Mr. Speaker, the motion before the House calls for the government to send a strong signal to Canadian businesses and Canada's closest allies that it supports international commerce. The economic well-being of Canada's middle class has to be assured through a full suite of programming, none of which can be effectively designed and delivered without due consideration of Canada's long-standing reality as an economy that has benefited through international trade.
We have made this clear in our platform, in the Speech from the Throne and the budget speech, and most explicitly in the mandate letter the Prime Minister sent to the Minister of International Trade. The mandate letter, for the first time ever, was made public. What clearer signal could we ask for than this instruction, which I quote in full:
As Minister of International Trade, your overarching goal will be to increase Canada’s trade and attract job-creating investment to Canada, focusing on expanding trade with large fast-growing markets, including China and India, and deepening our trade links with traditional partners.
The mandate letter tasks the minister with developing a new trade investment strategy covering, among other matters, strengthening our investment attraction capacity, helping Canadian businesses take advantage of our free trade agreements, promoting trade and investment with emerging markets, and directly helping exporters and communities seeking international investment. It is important to conclude free trade agreements, but it is also important to ensure that our businesses are ready to take advantage of them.
As many of my colleagues mentioned earlier, Canada is a trading nation. Our government recognizes that Canada is part of several important free trade agreements, such as NAFTA, but we are also negotiating several other bilateral and regional free trade agreements. These free trade agreements generally follow a format based on WTO principles and common structures. General objectives are found in the preamble and the initial provisions, while the substantive rules are then set out in distinct chapters.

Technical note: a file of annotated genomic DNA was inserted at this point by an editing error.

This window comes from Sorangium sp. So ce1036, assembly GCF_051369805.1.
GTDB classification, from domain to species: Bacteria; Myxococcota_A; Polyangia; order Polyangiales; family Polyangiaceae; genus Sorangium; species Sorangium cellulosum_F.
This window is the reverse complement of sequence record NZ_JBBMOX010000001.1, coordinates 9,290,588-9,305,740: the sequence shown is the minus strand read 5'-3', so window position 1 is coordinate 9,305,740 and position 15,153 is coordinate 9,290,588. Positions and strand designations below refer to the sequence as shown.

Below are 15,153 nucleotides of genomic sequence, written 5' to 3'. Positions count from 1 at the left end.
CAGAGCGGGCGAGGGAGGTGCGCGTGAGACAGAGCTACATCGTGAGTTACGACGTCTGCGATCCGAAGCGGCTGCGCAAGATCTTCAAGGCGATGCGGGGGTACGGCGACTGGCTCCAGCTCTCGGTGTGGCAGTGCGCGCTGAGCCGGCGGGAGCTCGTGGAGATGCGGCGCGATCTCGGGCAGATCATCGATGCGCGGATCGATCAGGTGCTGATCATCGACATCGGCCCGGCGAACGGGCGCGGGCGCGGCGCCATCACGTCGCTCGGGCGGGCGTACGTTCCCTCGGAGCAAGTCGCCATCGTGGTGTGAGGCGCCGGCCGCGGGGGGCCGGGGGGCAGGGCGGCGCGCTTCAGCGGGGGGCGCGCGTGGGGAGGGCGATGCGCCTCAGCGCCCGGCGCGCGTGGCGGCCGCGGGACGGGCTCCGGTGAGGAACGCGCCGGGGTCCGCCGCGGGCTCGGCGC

The scope of Canada's free trade agreements is varied. For example, some agreements only cover the goods trade, such as that with Jordan. However, most are more comprehensive, covering all aspects of trade, such as the NAFTA. These agreements address trade in goods and rules of origin, which are the rules that determine whether a particular product can benefit from the tariff reduction. Other parts cover investment, government procurement, trade in services, regulatory matters, electronic commerce, dispute settlement, and a variety of other topics covering key aspects of trade.
Since the NAFTA came into force in 1994, Canada has also included environmental provisions in our free trade agreements. These rules include commitments to parties to maintain high levels of environmental protection; to enforce domestic environmental laws and not to relax or derogate from such laws to encourage trade or investment; to ensure access to domestic procedures and remedies for violations of environmental laws; and to promote public participation and transparency. Similarly, Canada includes labour provisions in trade agreements, which seek to ensure that all parties respect internationally recognized core labour rights and principles.
More than 70% of total Canadian merchandise trade is covered by these existing agreements. Negotiated agreements that are not yet in force could cover 85%.
CETA's rapid implementation is also a core priority for our government. Canada has also recently modernized our free trade agreements with Chile and Israel, and the timely implementation of these is also a priority for our Minister of International Trade. In addition, the government is exploring ways we can expand our commercial relations with China and India. Regarding the TPP, as members know, the government is engaged in a full and open consultation, including in Parliament.
Let me talk a bit more on the TPP.
I am on the international trade committee. Our committee decided on February 4 to study the TPP and hold a national public consultation, as we committed to during our election campaign. So far we have heard from various stakeholders, including from the auto industry, unions, business leaders, and many academics.
The committee travelled to Vancouver, Calgary, Saskatoon, and Winnipeg in April. It is conducting more hearings this week in Quebec City, Montreal, and Toronto. As we speak, the committee is in Windsor to hear the views of Canadians on the TPP, and more consultations need to be done. The committee will have more hearings in Ottawa and must travel to other regions, including Atlantic Canada, to ensure that all views of Canadians are heard from different regions and backgrounds.
We will not cut short our consultations. The previous government did not negotiate the TPP in a transparent way and failed at consulting with Canadians. We are fixing that. The previous government did not only fail at consulting Canadians on this major deal, but it failed at engaging constructively with our biggest trading partner on several trade issues.